Holter Monitoring: A series of EKG electrodes are attached to the chest for 24 hours. In a sense this is a continuous EKG over a 24 hour period. Individuals with obstructive coronary artery disease often have silent ischemia during stress of daily activities that would not be seen on an office EKG. Holter monitoring allows detection of coronary artery disease that might otherwise be missed because of the absence of symptoms.

Positron Emission Tomography or PET: A type of radioactive imaging test that measures the metabolism of certain radioactive labeled substances in heart muscle. If heart muscle is damaged or not functioning normally because it is ischemic, its metabolism will be impaired and this can be determined by PET studies.

Magnetic Resonance Imaging or MRI: Magnetic resonance imaging, which is widely used to study the anatomy of many areas of the body, also can be used to study the heart. It provides anatomical rather than functional information. Newer methods even allow the study of blood flow in the coronary arteries.

CAT Scanning: CAT scanning, a well-known x-ray technique, also can be used to determine if there is calcium in the coronary arteries. If calcium is present it is presumptive evidence that the artery is narrowed.

Apexcardiogram: This is a muscle cardiogram of the pattern of contraction and relaxation of the heart's muscle. This test will provide information about the rate and amount of filling of the heart, and whether it is contracting normally. Much simpler (and less expensive) than the previously noted tests, it is extremely sensitive in the early detection of hypertension and heart disease, and provides serial information about the progression of the patient's disease.

Systolic and Diastolic Time Intervals: Like the apexcardiogram, this test is simple and inexpensive to perform, and measures the duration of each phase of the cardiac cycle. When used in conjunction with the apexcardiogram and the phonocardiogram it will measure the duration of the electrical activation of the heart, how long it takes for pressure to develop with in the heart's chambers (analogous to how long an automobile takes to go from 0 to 60 miles an hour), how long it takes for blood to be ejected from the heart with each heartbeat, the time required for the heart to relax and to fill with blood, and the duration of contraction of the left atrium. Together, this data provides a composite of the functional abilities of the heart during each phase of its contraction and relaxation. Thus, failure or impairment of the heart's component functions will be detected long before impairment of total function.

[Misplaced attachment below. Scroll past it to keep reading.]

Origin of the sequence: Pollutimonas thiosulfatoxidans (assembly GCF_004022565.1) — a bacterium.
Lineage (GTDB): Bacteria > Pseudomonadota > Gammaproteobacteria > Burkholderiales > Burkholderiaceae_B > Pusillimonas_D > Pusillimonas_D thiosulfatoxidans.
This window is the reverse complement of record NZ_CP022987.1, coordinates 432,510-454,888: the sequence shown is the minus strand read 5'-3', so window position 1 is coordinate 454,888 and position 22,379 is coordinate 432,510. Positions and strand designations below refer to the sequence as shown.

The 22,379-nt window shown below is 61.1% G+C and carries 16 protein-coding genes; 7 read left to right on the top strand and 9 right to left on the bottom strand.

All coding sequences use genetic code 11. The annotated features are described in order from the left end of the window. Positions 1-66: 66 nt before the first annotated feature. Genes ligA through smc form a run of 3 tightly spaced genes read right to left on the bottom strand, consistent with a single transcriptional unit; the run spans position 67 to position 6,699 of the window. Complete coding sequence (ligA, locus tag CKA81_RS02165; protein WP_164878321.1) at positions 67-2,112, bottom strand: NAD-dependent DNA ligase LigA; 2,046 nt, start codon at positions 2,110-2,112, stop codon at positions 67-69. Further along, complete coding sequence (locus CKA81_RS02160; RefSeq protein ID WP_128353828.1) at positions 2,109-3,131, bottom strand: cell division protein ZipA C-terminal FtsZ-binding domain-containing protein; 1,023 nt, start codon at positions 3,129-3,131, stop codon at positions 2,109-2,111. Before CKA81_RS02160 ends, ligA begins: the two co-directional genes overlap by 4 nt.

Phonocardiogram: This is a high fidelity sound recording of the sounds and murmurs made by the heart. It allows the detection of subaudible sounds and murmurs, and makes a permanent record of these events. In contrast, the ordinary stethoscope cannot detect such sounds or murmurs, and provides no record of their occurrence. The ability to quantitate the sounds made by the heart provides information not readily available from more sophisticated tests, and provides vital information about the effects of certain cardiac drugs upon the heart. It is also an effective method for tracking the progress of the patient's disease.

Commonly Used Drugs

ACE Inhibitors: Technically, angiotensin converting enzyme inhibitors. A class of drug that lowers blood pressure by blocking the formation of a neurohormone known as angiotensin.

Alpha Blockers: A class of drugs that lower blood pressure by dilating the peripheral blood vessels.

Angiotensin Receptor Blockers: These are drugs that accomplish the same thing as the Ace inhibitor inhibitors but through a different mechanism of action.

Beta Blockers: Beta blockers are a class of heart drugs that block the effect of adrenaline on the heart. There the heart rate will not increase during stress, and the workload of the heart will be reduced.

Calcium Channel Blockers: A class of drugs that lower blood pressure and increase coronary blood flow.

Diuretics: A class of drugs that eliminate excess fluid from the body and help to lower blood pressure.

Nitrates: These are a class of drugs that increase the blood flow to the heart muscle and reduce the workload on the heart by causing substantial amounts of blood to pool on the venous side of the circulation.

Nitroglycerine: A nitrate like drug that can be placed beneath the tongue to rapidly dilate the coronary arteries to increase the blood flow within those arteries.

NSAID drugs: Anti-inflammatory drugs that work like cortisone although they are not. They are potentially dangerous to heart patients because they cause marked fluid retention.